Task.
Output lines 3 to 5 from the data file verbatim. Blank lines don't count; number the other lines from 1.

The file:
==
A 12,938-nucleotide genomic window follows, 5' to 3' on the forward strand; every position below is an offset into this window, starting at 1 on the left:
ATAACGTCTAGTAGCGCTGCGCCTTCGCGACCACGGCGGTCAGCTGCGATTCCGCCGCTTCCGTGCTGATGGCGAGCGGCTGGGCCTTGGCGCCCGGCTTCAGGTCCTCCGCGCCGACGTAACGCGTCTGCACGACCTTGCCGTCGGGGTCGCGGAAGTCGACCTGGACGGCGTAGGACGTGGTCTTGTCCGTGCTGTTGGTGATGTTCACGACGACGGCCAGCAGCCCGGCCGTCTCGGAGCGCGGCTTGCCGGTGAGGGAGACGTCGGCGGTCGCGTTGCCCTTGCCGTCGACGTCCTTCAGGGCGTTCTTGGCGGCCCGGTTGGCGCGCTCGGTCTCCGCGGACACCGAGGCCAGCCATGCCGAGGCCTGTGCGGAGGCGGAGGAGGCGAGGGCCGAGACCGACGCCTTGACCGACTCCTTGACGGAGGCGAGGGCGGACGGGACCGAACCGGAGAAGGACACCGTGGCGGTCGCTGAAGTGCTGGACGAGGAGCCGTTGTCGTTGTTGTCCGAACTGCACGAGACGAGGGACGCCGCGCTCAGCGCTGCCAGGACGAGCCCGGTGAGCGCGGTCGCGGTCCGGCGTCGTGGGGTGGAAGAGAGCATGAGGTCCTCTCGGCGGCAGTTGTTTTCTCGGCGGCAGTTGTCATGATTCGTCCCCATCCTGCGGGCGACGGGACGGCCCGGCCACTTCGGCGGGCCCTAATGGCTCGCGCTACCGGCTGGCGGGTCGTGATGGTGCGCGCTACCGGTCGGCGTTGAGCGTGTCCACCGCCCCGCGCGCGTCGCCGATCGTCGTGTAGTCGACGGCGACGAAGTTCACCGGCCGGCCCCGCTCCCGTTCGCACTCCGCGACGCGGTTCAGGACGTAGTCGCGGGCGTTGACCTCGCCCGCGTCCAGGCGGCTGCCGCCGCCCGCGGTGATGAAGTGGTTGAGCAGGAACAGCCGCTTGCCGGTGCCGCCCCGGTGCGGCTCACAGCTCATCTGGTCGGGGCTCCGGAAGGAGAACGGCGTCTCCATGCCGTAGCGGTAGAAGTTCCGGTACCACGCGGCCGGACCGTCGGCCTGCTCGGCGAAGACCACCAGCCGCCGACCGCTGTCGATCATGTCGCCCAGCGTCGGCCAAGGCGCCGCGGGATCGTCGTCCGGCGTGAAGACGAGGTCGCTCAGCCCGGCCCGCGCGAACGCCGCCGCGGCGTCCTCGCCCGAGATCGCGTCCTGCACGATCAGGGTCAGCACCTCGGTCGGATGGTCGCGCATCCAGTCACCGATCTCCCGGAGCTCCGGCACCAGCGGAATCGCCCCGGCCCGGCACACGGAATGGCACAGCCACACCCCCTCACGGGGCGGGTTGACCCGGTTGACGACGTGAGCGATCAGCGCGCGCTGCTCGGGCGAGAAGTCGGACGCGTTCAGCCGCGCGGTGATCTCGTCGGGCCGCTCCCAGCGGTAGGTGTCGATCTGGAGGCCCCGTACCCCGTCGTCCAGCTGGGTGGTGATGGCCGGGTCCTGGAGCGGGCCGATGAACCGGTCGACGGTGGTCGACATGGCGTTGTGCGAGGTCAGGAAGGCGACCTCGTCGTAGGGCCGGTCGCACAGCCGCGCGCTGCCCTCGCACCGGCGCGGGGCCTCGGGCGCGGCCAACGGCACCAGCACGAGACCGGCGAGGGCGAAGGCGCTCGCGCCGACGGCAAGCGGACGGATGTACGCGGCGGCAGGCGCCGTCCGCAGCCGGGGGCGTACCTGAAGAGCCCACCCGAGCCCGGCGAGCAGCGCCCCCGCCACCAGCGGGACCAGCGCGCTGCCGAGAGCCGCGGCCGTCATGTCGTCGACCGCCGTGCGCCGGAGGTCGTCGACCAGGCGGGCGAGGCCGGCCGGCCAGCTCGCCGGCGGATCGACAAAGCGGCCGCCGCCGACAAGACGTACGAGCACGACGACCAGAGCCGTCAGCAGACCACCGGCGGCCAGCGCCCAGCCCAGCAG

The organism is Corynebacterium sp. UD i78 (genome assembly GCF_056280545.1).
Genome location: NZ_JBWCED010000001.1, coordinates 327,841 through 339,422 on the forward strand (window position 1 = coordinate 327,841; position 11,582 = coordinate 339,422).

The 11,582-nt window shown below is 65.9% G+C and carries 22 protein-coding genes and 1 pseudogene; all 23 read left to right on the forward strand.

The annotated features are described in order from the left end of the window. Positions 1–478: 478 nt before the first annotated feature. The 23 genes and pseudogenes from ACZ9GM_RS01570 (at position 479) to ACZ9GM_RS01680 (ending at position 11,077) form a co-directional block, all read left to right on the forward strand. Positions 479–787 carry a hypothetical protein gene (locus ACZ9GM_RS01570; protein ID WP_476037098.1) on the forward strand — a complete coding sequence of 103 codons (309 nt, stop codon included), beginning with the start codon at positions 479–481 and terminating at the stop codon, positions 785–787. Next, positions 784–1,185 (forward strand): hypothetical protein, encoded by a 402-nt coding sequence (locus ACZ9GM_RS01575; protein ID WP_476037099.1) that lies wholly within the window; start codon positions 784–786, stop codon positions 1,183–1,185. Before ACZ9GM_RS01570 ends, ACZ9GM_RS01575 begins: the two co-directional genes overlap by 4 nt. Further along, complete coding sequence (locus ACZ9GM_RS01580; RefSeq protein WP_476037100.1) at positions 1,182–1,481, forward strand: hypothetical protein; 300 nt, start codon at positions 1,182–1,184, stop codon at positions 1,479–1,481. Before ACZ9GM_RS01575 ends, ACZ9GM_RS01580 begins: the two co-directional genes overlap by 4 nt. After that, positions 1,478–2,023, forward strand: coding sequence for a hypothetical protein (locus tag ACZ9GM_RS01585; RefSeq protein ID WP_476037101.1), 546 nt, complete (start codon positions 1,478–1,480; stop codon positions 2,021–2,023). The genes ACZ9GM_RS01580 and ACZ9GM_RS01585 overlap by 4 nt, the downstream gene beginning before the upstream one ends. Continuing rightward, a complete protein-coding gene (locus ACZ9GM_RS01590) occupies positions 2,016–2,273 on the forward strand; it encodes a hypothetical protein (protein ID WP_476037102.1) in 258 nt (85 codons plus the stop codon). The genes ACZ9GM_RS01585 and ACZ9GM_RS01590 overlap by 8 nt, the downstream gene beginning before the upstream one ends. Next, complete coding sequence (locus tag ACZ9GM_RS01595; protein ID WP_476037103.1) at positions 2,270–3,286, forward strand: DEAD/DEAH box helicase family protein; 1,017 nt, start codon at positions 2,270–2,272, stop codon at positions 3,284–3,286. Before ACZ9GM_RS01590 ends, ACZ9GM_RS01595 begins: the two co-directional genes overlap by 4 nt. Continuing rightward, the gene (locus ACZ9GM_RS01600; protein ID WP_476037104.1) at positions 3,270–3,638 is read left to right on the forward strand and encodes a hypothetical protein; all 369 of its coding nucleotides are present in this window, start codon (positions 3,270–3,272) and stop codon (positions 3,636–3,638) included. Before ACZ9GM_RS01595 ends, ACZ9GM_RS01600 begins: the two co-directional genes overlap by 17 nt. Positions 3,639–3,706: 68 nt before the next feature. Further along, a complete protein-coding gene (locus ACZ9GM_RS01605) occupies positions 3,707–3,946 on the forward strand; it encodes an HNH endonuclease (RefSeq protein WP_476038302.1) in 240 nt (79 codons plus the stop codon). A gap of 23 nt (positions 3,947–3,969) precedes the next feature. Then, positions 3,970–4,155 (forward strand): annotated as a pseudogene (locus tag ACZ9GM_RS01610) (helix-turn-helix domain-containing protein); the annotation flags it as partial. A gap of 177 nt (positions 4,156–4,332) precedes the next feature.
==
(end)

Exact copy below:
The organism is Corynebacterium sp. UD i78 (genome assembly GCF_056280545.1).
Genome location: NZ_JBWCED010000001.1, coordinates 327,841 through 339,422 on the forward strand (window position 1 = coordinate 327,841; position 11,582 = coordinate 339,422).

The 11,582-nt window shown below is 65.9% G+C and carries 22 protein-coding genes and 1 pseudogene; all 23 read left to right on the forward strand.